I'm not familiar with Peco's product numbers for their turnout "motors", but I'm assuming the "PL-11" you mention is a normal Peco twin-coil solenoid that clips directly onto the bottom of the Peco turnout, is that correct? If so, then it should be plenty powerful enough to move the points of the turnout. Try this simple test. Unclip the solenoid from the bottom of the turnout. Try moving the points & throwbar by hand. They should move easily, and spring to the other position with the point rail held firmly against the stock rail. Make sure this works well repeatedly, on both possible routes through the turnout. If it does, the your turnout is OK. If it doesn't then the throwbar, or point rails may have some dirt, ballast, or other gunk keeping the throwbar from moving freely. Use an X-acto knife, or tiny screwdriver, to clean out the narrow slots on either side of the throwbar. Once you get it moving, you can add a single drop of plastic compatible oil if you want. Usually this wont be needed.

The next test is to operate the twin-coil solenoid by itself, while it is separated from the turnout. It should snap instantly from one side to the other with an audible sound and obvious smack when it hits either end of it's travel.
By the way, disregard any advice about removing the spring from your Peco turnout. Doing that makes sense when using a Tortoise, or other "stall motor" switch machine, Those motors hold the point against the stock rail without need for a spring. The Peco twin-coil switch machine does not hold the point against the stock rail. That's the reason why Peco installs the spring in their turnouts.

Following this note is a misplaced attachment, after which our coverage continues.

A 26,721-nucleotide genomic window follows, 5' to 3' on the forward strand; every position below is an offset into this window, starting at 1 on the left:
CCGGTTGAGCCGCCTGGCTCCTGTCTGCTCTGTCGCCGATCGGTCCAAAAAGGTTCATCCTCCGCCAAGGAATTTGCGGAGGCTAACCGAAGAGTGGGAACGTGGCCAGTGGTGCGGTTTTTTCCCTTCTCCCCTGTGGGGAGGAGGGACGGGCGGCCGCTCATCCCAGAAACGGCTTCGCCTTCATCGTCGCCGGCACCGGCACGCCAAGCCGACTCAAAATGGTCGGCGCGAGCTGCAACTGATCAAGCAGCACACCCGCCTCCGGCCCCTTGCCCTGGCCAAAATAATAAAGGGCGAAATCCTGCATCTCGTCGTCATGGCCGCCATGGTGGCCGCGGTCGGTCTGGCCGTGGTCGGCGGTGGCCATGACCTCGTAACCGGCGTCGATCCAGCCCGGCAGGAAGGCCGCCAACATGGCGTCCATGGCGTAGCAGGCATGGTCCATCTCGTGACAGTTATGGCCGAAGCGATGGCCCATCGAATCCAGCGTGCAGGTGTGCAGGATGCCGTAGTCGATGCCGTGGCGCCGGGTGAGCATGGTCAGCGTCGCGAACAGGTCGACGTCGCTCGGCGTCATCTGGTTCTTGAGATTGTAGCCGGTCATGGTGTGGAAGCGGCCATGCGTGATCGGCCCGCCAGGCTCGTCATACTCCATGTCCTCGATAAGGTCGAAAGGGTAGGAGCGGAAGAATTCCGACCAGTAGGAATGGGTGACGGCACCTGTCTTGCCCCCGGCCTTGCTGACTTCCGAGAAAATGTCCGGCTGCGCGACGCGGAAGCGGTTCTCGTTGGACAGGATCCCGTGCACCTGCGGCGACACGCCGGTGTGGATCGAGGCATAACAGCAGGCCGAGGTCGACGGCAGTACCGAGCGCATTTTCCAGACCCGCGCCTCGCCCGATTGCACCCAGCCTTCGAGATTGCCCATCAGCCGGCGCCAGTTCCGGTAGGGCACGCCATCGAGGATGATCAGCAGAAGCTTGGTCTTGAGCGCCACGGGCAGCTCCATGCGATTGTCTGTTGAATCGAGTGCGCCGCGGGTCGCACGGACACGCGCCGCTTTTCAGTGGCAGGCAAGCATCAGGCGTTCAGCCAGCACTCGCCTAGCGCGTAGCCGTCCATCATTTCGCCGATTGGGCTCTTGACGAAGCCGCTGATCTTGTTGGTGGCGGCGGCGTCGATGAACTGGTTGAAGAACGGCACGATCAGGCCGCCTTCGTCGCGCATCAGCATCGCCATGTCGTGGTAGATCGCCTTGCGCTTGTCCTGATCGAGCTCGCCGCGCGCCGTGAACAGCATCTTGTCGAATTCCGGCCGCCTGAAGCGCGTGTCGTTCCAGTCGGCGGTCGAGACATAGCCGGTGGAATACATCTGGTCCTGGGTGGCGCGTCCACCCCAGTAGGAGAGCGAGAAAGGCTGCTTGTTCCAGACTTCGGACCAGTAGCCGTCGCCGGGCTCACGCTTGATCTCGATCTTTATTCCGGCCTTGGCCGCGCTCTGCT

Next, and very important. Completely disconnect, and dismount, that Atlas switch controller. ( I'm guessing you mean the blue button in a big black plastic case type that comes with Atlas remote controlled turnouts.) Now grasp the switch controller in one hand, and proceed immediately to the nearest trash receptacle. Drop that absolute piece of junk into the place where it belongs.
Those blue button controls have often been known to short out, even when operating the wimpy Atlas twin-coil switch machine. In fact they're pretty notorious for doing just that.
The Peco switch machine is much more powerful than the Atlas one. The Peco draws more electric current, which is more likely to help that Atlas P.O.C. to weld it's internal contacts into a permanent short circuit, which will, in turn, fry one of the coils in your Peco switch machine, rendering it useless forevermore.

To protect your Peco switch machines from this sort of thing, get the Stapleton company's 751D turnout control with a built-in CDU (Capacitive Discharge Unit) Use it to replace the Atlas blue button thing. The CDU feature makes it impossible to short out a coil. DonR can give you more info on the Stapleton control.

Hope that helps you;

Traction Fan:smilie_daumenpos:
 

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Umm, wrong

Peco turnouts are sprung. I'll bet that little motor is not strong enough to overcome that spring. Remove the spring and you should be OK.
CV-62;

The Peco "motor" is actually a twin-coil solenoid that clips onto the bottom of a Peco turnout. It is very powerful, and has plenty of power to move the points and overcome the minor resistance of Peco's built-in spring. That spring is essential to hold the point against the stock rail, when using the Peco twin-coil solenoid. Unlike the Tortoise, Peco's switch machine does not keep on pushing, like a stall motor. That is the reason for the spring.

Regards;

Traction Fan:smilie_daumenpos: